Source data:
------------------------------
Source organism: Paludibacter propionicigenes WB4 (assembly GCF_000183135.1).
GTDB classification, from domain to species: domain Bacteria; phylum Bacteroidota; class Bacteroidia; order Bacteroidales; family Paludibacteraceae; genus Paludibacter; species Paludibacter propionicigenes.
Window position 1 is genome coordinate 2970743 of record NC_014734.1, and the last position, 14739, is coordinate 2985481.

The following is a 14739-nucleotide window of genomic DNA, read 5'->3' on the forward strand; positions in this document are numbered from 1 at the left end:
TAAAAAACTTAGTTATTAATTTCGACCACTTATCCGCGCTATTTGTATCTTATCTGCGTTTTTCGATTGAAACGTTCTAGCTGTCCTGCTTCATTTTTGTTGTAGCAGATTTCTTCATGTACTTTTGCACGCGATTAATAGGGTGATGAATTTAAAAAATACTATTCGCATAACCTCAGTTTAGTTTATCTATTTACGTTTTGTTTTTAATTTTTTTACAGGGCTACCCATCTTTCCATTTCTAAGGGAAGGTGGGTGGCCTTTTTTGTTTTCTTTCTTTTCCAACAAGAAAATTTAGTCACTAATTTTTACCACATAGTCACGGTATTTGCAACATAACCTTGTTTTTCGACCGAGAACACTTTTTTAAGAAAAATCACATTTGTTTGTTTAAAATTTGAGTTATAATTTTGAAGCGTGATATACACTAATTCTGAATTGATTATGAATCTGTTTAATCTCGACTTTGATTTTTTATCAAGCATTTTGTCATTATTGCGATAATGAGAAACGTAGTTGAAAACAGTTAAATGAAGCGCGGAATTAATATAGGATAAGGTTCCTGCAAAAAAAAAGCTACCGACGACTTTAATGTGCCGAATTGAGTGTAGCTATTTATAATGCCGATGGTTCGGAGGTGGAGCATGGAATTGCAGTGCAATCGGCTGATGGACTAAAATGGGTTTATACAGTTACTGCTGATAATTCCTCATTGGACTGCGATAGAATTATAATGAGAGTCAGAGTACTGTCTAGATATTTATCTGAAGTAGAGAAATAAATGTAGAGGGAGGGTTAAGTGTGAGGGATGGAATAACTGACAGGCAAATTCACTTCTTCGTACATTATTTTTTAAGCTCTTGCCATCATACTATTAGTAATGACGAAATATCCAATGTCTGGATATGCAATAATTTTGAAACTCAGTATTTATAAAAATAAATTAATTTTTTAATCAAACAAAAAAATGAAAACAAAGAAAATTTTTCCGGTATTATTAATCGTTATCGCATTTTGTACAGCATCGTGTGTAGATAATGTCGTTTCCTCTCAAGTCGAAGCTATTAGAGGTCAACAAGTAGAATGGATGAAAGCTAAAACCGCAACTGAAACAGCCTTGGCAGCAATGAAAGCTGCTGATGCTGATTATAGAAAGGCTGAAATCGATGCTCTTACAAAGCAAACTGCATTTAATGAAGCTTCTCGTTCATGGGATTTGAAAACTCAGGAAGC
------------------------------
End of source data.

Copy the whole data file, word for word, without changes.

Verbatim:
Source organism: Paludibacter propionicigenes WB4 (assembly GCF_000183135.1).
GTDB classification, from domain to species: domain Bacteria; phylum Bacteroidota; class Bacteroidia; order Bacteroidales; family Paludibacteraceae; genus Paludibacter; species Paludibacter propionicigenes.
Window position 1 is genome coordinate 2970743 of record NC_014734.1, and the last position, 14739, is coordinate 2985481.

The following is a 14739-nucleotide window of genomic DNA, read 5'->3' on the forward strand; positions in this document are numbered from 1 at the left end:
TAAAAAACTTAGTTATTAATTTCGACCACTTATCCGCGCTATTTGTATCTTATCTGCGTTTTTCGATTGAAACGTTCTAGCTGTCCTGCTTCATTTTTGTTGTAGCAGATTTCTTCATGTACTTTTGCACGCGATTAATAGGGTGATGAATTTAAAAAATACTATTCGCATAACCTCAGTTTAGTTTATCTATTTACGTTTTGTTTTTAATTTTTTTACAGGGCTACCCATCTTTCCATTTCTAAGGGAAGGTGGGTGGCCTTTTTTGTTTTCTTTCTTTTCCAACAAGAAAATTTAGTCACTAATTTTTACCACATAGTCACGGTATTTGCAACATAACCTTGTTTTTCGACCGAGAACACTTTTTTAAGAAAAATCACATTTGTTTGTTTAAAATTTGAGTTATAATTTTGAAGCGTGATATACACTAATTCTGAATTGATTATGAATCTGTTTAATCTCGACTTTGATTTTTTATCAAGCATTTTGTCATTATTGCGATAATGAGAAACGTAGTTGAAAACAGTTAAATGAAGCGCGGAATTAATATAGGATAAGGTTCCTGCAAAAAAAAAGCTACCGACGACTTTAATGTGCCGAATTGAGTGTAGCTATTTATAATGCCGATGGTTCGGAGGTGGAGCATGGAATTGCAGTGCAATCGGCTGATGGACTAAAATGGGTTTATACAGTTACTGCTGATAATTCCTCATTGGACTGCGATAGAATTATAATGAGAGTCAGAGTACTGTCTAGATATTTATCTGAAGTAGAGAAATAAATGTAGAGGGAGGGTTAAGTGTGAGGGATGGAATAACTGACAGGCAAATTCACTTCTTCGTACATTATTTTTTAAGCTCTTGCCATCATACTATTAGTAATGACGAAATATCCAATGTCTGGATATGCAATAATTTTGAAACTCAGTATTTATAAAAATAAATTAATTTTTTAATCAAACAAAAAAATGAAAACAAAGAAAATTTTTCCGGTATTATTAATCGTTATCGCATTTTGTACAGCATCGTGTGTAGATAATGTCGTTTCCTCTCAAGTCGAAGCTATTAGAGGTCAACAAGTAGAATGGATGAAAGCTAAAACCGCAACTGAAACAGCCTTGGCAGCAATGAAAGCTGCTGATGCTGATTATAGAAAGGCTGAAATCGATGCTCTTACAAAGCAAACTGCATTTAATGAAGCTTCTCGTTCATGGGATTTGAAAACTCAGGAAGC